The second floor is where things get even more interesting. There’s the regular support Answer Desk (Microsoft’s version of Apple’s Genius Bar) and areas to showcase Xbox hardware, laptops from Asus, HP, and Razer, and Surface accessories. You won’t find any laptops from Huawei here, though: Microsoft has to comply with the current US ban. “It’s due to us wanting to make sure we’re very compliant and in line,” explains Chris Capossela, Microsoft’s marketing chief, in an interview with The Verge. “We obviously want to make sure we’re compliant with every government’s regulations and rules.”

Interestingly, there’s a Surface Design Lab here, which will let customers choose from several UK-themed designs and have them etched onto a Surface Type Cover. Microsoft has been experimenting with a number of custom Surface Type Cover designs recently, and it feels like this could eventually be extended to everyone, just like the company’s colorful Xbox One Design Lab controllers.

The new Surface Design Lab includes custom Type Covers.
All of the covers have a London theme.

This floor also includes an iconic red London Post Box, complete with a Surface Pro integrated into it. There’s even a small workspace area, which will host classes for local school students and teachers to get them up to speed on using Minecraft: Education Edition and more. Microsoft has even mounted Surface Hub 2 devices to the walls on this floor, giving everyone a taste of this futuristic collaborative PC.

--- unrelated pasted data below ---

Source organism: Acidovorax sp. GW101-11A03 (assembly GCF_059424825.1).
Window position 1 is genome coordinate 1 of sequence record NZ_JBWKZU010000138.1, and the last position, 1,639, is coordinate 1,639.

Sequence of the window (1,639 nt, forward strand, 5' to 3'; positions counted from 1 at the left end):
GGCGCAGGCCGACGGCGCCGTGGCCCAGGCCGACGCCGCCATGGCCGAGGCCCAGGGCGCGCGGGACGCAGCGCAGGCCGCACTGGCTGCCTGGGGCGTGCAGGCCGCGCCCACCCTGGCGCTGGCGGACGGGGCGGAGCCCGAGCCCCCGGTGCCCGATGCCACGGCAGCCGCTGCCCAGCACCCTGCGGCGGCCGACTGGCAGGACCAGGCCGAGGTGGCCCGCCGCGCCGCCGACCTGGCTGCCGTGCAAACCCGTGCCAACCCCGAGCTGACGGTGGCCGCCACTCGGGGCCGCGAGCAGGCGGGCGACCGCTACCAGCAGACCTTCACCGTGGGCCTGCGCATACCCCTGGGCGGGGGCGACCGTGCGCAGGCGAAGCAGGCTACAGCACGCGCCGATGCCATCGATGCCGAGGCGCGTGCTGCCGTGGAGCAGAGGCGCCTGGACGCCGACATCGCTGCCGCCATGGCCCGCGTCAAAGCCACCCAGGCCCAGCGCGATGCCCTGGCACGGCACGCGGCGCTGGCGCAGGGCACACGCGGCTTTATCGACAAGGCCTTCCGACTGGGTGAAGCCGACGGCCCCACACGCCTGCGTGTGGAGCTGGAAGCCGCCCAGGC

The real star of the second floor is Microsoft’s gaming area, though. It’s filled with 15 Xbox One stations, fitted out with Xbox-themed gaming chairs, the latest Turtle Beach headsets, and there’s even Acer’s absurd Predator Thronos gaming chair. If you’ve always wanted to sit in a chair that reclines and vibrates in sync with the games you’re playing on three 27-inch monitors, now is your chance. Microsoft also has areas for its Xbox Adaptive Controller, so gamers with disabilities can play freely in the store. This will undoubtedly be a popular part of the store once every school kid in London has figured out you can play Fortnite with all the best kit.

The Xbox gaming area has everything you need for Fortnite.

Microsoft’s third and final floor of this store is where things start to get different. Instead of the usual retail space, it has been transformed into an enterprise floor, complete with meeting rooms and event spaces. Microsoft is using this floor to meet with its business customers to demonstrate new services and hardware like HoloLens 2 or Surface Hub 2. It’s less of a retail space and more of a sales pitch to big businesses that operate in London and across Europe.